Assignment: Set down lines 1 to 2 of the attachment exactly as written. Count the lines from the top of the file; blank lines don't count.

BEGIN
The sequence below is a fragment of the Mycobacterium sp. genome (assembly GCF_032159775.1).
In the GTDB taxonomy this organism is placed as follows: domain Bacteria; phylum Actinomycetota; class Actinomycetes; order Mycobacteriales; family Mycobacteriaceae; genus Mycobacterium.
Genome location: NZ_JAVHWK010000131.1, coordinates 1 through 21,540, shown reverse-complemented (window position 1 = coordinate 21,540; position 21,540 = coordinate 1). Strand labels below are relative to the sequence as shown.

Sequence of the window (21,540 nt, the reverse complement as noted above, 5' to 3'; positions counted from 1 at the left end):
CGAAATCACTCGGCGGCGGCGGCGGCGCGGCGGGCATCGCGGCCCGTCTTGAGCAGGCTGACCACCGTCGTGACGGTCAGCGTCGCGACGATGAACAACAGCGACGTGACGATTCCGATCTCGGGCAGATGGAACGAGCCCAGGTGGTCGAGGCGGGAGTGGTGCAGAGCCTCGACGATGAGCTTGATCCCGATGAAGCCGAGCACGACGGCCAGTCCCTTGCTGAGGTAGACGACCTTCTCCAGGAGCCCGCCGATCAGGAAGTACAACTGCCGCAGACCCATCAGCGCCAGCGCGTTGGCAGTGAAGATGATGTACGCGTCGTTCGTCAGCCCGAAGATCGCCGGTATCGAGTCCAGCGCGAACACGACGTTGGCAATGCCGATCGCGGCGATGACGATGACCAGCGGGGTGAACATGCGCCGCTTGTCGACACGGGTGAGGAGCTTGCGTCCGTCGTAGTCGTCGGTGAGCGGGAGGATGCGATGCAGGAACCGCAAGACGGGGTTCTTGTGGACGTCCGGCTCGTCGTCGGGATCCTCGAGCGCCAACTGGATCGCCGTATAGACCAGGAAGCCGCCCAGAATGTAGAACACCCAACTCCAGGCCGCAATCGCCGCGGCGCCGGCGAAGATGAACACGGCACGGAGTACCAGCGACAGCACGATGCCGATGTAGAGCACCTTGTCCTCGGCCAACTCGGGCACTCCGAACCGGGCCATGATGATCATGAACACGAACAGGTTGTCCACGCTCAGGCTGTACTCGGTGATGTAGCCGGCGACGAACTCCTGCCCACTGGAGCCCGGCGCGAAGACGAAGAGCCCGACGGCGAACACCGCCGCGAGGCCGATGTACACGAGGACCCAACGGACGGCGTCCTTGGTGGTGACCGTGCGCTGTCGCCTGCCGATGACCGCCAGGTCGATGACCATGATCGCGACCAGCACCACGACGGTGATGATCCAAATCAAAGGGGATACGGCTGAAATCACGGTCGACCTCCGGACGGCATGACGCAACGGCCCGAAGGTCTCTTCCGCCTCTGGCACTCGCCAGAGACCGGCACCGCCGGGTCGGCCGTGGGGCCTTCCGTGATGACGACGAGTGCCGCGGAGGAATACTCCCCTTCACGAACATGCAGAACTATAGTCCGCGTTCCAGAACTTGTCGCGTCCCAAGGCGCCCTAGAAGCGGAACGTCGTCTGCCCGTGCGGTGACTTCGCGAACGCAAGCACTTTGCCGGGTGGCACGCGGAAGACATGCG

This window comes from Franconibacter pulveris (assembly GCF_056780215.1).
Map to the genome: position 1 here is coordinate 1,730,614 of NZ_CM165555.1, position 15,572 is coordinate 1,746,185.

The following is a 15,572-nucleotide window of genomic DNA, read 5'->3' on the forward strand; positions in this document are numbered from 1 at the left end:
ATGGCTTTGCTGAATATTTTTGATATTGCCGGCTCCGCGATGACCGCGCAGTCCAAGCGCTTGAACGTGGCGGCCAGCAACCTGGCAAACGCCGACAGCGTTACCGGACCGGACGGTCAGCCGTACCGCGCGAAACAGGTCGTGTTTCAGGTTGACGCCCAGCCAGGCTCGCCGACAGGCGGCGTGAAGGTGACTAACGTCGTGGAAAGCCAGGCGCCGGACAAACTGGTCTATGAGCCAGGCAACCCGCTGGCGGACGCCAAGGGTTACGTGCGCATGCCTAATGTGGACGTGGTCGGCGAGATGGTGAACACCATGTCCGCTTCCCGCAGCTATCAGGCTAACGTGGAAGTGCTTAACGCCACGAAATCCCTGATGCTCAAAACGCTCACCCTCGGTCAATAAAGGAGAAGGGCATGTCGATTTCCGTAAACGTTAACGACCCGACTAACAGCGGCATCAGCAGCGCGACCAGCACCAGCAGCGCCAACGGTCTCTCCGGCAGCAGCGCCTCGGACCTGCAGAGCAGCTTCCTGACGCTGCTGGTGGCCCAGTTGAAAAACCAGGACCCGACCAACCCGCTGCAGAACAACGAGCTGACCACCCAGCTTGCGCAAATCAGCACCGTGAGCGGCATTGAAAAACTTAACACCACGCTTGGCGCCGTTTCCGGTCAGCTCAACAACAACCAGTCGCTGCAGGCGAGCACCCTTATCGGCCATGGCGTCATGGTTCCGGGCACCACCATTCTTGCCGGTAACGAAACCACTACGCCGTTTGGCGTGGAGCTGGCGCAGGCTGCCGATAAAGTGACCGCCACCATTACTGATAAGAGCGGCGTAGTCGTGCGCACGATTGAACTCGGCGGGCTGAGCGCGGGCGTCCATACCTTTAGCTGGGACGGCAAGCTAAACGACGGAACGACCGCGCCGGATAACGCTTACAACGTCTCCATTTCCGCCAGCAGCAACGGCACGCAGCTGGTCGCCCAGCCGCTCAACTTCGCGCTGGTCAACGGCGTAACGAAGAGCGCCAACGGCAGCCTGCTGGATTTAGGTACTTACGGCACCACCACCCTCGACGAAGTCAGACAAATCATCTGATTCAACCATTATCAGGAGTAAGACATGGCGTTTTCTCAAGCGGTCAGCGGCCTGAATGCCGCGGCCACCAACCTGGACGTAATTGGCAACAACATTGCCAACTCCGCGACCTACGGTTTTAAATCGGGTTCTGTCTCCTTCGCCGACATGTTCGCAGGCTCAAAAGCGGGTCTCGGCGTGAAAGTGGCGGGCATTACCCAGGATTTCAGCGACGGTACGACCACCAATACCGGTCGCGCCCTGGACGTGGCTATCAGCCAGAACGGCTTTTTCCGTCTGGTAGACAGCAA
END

The sequence below is a fragment of the Mycobacterium sp. genome (assembly GCF_032159775.1).
In the GTDB taxonomy this organism is placed as follows: domain Bacteria; phylum Actinomycetota; class Actinomycetes; order Mycobacteriales; family Mycobacteriaceae; genus Mycobacterium.